About 70 per cent of Singapore residents are now using the TraceTogether app or tokens, fulfilling a target that the authorities wanted to meet before the country entered phase three of its reopening.
But TraceTogether SafeEntry will not be made mandatory until everyone has had the chance to collect the token or download the app, Minister-in-Charge of the Smart Nation Initiative Vivian Balakrishnan said yesterday.
Dr Balakrishnan, who is also Foreign Minister, said that as at Monday, there was 70 per cent participation in the national contact tracing programme, with more than 3.8 million users.
"There's been more than two million people who have downloaded the app and have registered and are using it," he told reporters on the sidelines of a token distribution exercise at Kampong Kembangan Community Club in Eunos.
"In addition, since Sept 14, when we started the distribution of the TraceTogether tokens, we have distributed so far about 1.75 million tokens," he added.
Apart from the 70 per cent TraceTogether target, Singapore also wanted safe management compliance and sufficient testing capabilities before entering phase three of reopening its economy.
Phase three will kick in next Monday when, among other things, capacity limits in public places like malls, attractions and places of worship will be eased.
SafeEntry is now mandated at all these places, but when everyone has had the chance to obtain the TraceTogether token or download the app by early next year, these must be used instead. The app includes a function to scan SafeEntry QR codes, while the tokens sport a QR code with a similar function.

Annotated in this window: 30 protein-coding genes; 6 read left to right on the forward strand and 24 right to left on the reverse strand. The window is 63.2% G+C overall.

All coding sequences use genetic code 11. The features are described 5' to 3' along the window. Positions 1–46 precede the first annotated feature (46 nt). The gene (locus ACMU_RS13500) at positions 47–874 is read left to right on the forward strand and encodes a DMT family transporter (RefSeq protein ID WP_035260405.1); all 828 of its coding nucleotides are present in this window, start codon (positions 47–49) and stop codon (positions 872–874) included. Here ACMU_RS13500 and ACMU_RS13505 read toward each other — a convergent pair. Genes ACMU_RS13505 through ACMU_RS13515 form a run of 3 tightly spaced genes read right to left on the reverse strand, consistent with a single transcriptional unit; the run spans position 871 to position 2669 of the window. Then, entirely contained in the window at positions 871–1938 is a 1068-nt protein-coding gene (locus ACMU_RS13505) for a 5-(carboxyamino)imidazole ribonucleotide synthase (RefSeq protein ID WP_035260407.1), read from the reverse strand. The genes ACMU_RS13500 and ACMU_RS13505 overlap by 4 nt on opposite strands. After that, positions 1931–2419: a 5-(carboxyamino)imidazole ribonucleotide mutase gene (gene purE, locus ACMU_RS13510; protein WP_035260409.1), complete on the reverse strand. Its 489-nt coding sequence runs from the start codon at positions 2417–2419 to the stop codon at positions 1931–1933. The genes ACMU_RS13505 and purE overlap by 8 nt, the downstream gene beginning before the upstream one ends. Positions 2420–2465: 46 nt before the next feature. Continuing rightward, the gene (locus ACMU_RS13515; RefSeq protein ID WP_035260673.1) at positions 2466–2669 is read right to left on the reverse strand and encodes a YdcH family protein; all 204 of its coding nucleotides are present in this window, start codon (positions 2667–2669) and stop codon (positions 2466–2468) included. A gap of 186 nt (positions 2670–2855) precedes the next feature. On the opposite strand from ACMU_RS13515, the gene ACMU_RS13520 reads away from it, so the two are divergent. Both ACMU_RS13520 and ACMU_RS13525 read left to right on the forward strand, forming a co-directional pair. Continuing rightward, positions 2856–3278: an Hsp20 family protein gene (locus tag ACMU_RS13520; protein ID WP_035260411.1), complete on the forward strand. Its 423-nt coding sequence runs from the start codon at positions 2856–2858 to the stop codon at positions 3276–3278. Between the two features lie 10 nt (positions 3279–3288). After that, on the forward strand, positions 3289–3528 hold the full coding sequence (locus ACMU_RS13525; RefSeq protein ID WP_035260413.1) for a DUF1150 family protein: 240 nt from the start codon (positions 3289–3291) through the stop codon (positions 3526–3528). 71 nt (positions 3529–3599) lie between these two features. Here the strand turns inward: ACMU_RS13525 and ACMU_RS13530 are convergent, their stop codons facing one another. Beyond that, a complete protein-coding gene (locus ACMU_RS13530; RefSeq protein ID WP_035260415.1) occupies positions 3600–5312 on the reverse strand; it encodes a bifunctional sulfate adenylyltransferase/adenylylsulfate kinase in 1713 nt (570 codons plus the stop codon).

Yesterday, Dr Balakrishnan also said schools will be distributing the tokens to students so they will be able to participate in contact tracing, and to avoid a rush for the tokens. In a release yesterday, the Smart Nation and Digital Government Group said more details on this will be shared later, and students do not need to have tokens when school reopens next year.
"We will also be distributing tokens through the schools... Those of you with children or students, don't worry. You don't need to rush down to the community clubs. You can also collect a token in school in due time," said Dr Balakrishnan.
The free tokens have been distributed to the public since September in community centres/clubs (CCs). Since late October, they have been distributed one constituency at a time to prevent long queues from forming. Token collection began at the six remaining CCs yesterday.
Dr Balakrishnan said that the Government has increased its order for the tokens, and that by the end of February, it would have manufactured up to five million tokens.
"Over the next few weeks and months, as the additional stocks of tokens come in, we will reopen the CCs which currently are not distributing tokens. So I want to emphasise that there is no need to rush," he added.
The TraceTogether app and token work by exchanging Bluetooth signals with other TraceTogether apps or tokens nearby. This proximity data, which is encrypted and stored for 25 days before being automatically deleted, allows for quick contact tracing.
Dr Balakrishnan said that while there may be four different designs of the tokens that are being distributed, they all work the same way.
The designs may have changed, but he stressed that the only difference is in the look, and not the function of the device.
Correction note: This story has been edited for clarity.